Anti-Semitic insults and attacks do not occur in a vacuum. They come freighted with the history of six-million Jews murdered in the Holocaust and countless Jews elsewhere over the ages. And they are on the rise. In Germany, violent anti-Semitic attacks have surged more than sixty percent. And in France, offenses against Jews increased by seventy-four percent last year alone. It is no coincidence that both nations have experienced massive Muslim migration. The latest European Union Agency for Fundamental Rights report demonstrates that Muslims originated a majority of these attacks (thirty percent). Perpetrators with left-wing sympathies came in second (twenty-one percent) and those with right-wing views followed (thirteen percent). This is not the story we get in mainstream Western media.
Of the EU report James Kirchick of the Brookings Institution observed;
Few political leaders or journalists or other public figures are willing to state the obvious fact that the main source of anti-Semitism in Europe today is not among the usual suspects on the far right but the red-green alliance, where the primeval Jew hatred of Muslim immigrants is excused away by the anti-Zionist cosmopolitanism of the secular left.
This is as true in Europe as it is in the United States.
The socialist anti-Semitism of British Labour Leader Jeremy Corbyn is cousin to that of Muslim congresswomen Rashida Tlaib and Ilhan Omar in the United States. Both Tlaib and Omar continue to denigrate Israel and its supporters (“all about the Benjamins”) and support groups such as the Hamas-linked Council on American-Islamic Relations (Hamas calls for the annihilation of Israel). Meanwhile, hate crimes against Jews in the U.S. spiked thirty-seven percent in 2017. In Brooklyn, violent attacks against Hasidic Jews are increasingly common.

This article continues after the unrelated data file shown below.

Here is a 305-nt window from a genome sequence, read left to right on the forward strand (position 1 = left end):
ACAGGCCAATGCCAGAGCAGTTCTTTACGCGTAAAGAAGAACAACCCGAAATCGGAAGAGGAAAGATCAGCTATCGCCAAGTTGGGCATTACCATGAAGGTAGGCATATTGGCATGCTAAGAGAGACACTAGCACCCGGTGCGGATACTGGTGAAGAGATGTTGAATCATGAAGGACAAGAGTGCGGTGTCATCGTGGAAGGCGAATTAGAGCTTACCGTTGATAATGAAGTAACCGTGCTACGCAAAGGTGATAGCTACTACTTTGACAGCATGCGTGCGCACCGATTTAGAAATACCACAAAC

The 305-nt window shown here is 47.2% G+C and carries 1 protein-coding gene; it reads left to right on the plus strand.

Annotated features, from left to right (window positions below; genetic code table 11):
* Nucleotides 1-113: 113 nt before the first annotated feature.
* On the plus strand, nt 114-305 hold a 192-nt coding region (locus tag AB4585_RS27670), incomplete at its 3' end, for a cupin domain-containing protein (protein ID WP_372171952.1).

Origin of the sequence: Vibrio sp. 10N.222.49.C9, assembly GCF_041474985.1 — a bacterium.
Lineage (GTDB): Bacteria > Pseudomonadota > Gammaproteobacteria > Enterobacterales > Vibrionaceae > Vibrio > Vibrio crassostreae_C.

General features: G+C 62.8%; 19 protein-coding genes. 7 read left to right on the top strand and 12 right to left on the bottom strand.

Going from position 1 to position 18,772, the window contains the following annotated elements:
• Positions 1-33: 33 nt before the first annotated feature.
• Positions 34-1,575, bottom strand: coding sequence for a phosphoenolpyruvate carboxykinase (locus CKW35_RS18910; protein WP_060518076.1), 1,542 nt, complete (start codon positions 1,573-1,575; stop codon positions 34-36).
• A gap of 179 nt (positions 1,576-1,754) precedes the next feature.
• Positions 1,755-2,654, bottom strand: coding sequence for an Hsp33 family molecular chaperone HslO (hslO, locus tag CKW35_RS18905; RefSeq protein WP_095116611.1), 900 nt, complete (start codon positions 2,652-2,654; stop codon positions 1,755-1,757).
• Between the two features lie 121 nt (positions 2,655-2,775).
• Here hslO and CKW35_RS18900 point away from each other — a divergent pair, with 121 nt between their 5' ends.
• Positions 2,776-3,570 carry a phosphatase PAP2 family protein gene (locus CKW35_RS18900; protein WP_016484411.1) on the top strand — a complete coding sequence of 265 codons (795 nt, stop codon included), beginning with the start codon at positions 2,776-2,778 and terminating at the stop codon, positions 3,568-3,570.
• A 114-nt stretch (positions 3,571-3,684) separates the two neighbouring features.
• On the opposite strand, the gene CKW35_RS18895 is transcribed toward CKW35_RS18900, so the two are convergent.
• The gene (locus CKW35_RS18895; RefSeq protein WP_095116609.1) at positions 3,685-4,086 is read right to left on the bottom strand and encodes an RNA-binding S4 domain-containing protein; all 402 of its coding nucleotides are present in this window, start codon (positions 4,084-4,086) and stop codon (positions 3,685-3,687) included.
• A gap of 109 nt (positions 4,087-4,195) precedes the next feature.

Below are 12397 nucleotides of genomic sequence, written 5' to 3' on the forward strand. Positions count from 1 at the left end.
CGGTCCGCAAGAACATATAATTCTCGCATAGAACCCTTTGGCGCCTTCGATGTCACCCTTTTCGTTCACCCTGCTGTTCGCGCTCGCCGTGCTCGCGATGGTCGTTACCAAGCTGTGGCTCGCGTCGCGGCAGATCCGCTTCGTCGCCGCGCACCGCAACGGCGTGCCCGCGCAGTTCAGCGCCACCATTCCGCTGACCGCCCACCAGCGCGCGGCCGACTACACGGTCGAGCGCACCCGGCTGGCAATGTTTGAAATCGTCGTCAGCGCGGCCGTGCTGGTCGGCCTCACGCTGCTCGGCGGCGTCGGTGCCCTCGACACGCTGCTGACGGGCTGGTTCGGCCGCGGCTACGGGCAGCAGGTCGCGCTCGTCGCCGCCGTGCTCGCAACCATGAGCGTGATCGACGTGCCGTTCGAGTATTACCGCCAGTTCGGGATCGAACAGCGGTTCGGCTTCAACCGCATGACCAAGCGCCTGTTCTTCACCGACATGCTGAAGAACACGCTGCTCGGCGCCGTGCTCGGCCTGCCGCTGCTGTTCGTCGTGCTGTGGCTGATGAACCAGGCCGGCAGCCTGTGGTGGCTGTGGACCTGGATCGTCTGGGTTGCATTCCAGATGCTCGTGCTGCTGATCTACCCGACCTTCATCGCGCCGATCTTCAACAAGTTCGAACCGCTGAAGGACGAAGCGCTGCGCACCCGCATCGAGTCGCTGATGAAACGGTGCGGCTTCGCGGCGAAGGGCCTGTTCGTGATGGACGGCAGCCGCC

Equally disturbing is the indifference to the persistence of anti-Semitism. Its polluted currents in national and world politics—cooling in societal apathy—have congealed into institutional acceptability. This is dangerous. And diabolical. It is simply astounding that mere decades after the industrialized murder of millions of Jews—survivors remain with us still—anti-Semites would be elected to Congress. Less surprising—for reasons both political and philosophical—is the unholy alliance between the Socialist Left and Muslim advocates (i.e., Linda Sarsour of the infamous Women’s March).
The veneer of acceptability that activists in Congress and elsewhere give anti-Semitic views contributes to societal indifference. And as the violence against Jews increases all over the world, it is not enough to condemn words. The Church, from parish to pope, must deny anti-Semites like Farrakhan a pulpit. And where, as here, it is given him, those who allow it—Father Pfleger—must be punished.
Following Farrakhan’s rant at St. Sabina, Phil Andrew, the director of violence prevention for the Archdiocese of Chicago said, “I know that words matter. The First Amendment allows for free speech, and as a nation we celebrate that. But it comes with responsibility.” True enough. But when anti-Semitism is given a place under the roof of a Catholic parish, it is inherently irresponsible. More, it is the smoke of Satan clouding the call to fraternal love for our ancestors in faith.
If words matter, and if we truly mean “never again” in response to the Holocaust, then as Catholics we must actively defend our Jewish brothers and sisters at every turn. Let’s start with Father Pfleger and Louis Farrakhan at St. Sabina’s. Saying “sorry” is not enough.